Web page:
Wednesday 6th July 2022
9.45am to 2pm.
Venue: Francis Bancroft Building, QMUL
Queen Mary University of London, Bethnal Green, London, E1 4NS (detailed directions)
Book spaces for your students
Information link (includes booking link): https://isaaccomputerscience.org/events/20220706_discovery_qmu
Book by 3pm 28 January 2022.
What’s it about?
Isaac computer science is delighted to present a Discovery event for A level students with Queen Mary University of London on Wednesday 6 July. The theme for the day will be human interactions with computers.
The event will kick off with a lecture from Prof Paul Curzon on “Human error and Medical Device Design” (see abstract below). which will highlight the importance of good design in vital medical devices and technologies. This will be followed by a practical workshop on social networks and cybersecurity, and you will finish the day with the opportunity to ask student ambassadors and graduates in computer science about how they progressed from A level.
Teachers: Please reserve spaces for your students by using the group booking function “manage reservations” at the bottom of the page in this link. Once you have reserved spaces your students need to confirm their space.
All attendees must register individually (students and teachers); any attendees aged under 18 must be accompanied by a responsible adult.
This event will be held in person at Queen Mary University London. It will not be recorded for online participation.
Who should attend?
Discovery events are large-scale, whole-day events for A level students, inspiring you about the career possibilities that computer science opens up for you. Highlights include: expert speakers from industry and academia, panel discussions around studying at university, creative, hands-on workshops, and poster sessions from potential employers. Teachers are welcome to attend too!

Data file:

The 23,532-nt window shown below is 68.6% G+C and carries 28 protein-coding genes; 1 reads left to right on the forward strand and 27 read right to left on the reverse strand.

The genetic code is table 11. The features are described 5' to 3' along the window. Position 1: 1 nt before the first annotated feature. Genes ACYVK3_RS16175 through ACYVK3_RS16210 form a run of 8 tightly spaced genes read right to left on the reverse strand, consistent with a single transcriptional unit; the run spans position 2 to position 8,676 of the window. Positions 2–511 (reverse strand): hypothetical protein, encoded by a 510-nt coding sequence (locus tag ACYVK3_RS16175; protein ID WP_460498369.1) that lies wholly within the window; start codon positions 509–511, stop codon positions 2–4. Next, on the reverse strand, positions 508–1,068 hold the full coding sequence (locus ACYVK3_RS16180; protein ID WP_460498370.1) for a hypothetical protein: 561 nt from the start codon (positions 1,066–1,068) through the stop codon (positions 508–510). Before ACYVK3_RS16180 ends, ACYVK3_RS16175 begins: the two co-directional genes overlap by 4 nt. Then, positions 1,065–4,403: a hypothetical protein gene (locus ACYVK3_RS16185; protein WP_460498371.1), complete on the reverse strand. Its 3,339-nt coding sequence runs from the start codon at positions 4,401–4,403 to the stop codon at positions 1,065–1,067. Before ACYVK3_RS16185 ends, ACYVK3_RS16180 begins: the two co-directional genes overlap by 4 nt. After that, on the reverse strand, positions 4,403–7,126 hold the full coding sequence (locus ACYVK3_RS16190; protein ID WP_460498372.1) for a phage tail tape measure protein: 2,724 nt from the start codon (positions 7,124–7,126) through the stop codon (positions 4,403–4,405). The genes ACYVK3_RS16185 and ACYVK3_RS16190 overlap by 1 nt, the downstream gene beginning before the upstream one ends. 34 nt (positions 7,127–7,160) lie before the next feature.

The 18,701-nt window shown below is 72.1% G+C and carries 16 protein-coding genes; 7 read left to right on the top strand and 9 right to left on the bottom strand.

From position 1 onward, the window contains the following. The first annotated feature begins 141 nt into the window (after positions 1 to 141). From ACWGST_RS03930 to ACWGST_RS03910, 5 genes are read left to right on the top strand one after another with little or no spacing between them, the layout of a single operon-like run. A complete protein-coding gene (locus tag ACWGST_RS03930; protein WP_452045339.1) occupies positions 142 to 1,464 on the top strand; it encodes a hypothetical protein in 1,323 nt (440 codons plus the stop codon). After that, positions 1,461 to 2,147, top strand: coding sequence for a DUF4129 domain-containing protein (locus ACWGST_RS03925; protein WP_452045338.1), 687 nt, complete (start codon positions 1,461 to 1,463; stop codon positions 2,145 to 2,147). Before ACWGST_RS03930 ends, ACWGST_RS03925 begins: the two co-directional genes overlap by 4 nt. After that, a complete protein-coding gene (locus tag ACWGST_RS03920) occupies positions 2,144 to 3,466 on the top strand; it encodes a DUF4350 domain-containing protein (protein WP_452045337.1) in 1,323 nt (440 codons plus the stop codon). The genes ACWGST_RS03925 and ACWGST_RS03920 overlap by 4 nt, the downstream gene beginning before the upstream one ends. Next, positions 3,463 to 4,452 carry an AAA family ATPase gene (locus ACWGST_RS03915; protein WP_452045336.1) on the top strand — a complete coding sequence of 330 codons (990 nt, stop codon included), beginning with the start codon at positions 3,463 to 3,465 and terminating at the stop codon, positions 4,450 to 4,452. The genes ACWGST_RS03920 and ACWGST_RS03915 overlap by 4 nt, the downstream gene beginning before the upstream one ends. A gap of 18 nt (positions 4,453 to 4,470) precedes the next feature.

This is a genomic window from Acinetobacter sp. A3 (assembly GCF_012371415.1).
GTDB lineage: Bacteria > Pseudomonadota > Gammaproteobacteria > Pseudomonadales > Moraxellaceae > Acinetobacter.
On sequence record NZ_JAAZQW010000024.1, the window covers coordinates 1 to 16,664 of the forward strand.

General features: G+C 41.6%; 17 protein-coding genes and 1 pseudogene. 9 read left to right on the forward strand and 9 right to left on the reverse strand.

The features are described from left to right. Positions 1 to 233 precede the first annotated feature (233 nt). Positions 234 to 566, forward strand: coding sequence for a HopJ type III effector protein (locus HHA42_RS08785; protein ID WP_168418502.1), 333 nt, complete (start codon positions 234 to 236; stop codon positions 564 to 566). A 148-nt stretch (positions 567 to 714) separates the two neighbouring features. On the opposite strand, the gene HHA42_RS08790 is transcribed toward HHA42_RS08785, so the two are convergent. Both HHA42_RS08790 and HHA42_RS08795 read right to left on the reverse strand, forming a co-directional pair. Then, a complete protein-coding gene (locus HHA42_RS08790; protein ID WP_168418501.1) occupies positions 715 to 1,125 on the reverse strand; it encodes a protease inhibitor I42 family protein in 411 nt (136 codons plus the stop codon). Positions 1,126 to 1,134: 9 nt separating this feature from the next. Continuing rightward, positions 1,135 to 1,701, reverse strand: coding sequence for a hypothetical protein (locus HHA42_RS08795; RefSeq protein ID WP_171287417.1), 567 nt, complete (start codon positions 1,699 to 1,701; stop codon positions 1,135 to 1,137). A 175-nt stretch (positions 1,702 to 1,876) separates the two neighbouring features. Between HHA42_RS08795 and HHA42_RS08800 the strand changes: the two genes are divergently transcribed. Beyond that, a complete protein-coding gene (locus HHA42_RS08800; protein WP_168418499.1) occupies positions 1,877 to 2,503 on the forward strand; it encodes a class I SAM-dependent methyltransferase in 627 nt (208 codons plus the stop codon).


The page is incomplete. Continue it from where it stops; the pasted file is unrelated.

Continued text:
Abstract for Prof Paul Curzon’s talk
Using illusions, puzzles, and examples of good and bad medical device design, we will explore how programmers can prevent medical error with good interaction design. When disasters occur, human error is often given as the reason, but even experts make mistakes using poor technology. Rather than blaming the person, human error should be seen as a design failure. Bad design can make mistakes more likely, and good design can often eliminate them. This is especially important if the gadgets are medical devices where mistakes can have enormous consequences. The best computer scientists and programmers don’t just understand technology, they understand people too, and especially our fallibilities. If they don’t, then mistakes using their software and gadgets are more likely. If people make mistakes, don’t blame the person – fix the design and save lives.
Information link (includes booking link): https://isaaccomputerscience.org/events/20220706_discovery_qmu (scroll to the bottom of that page to book).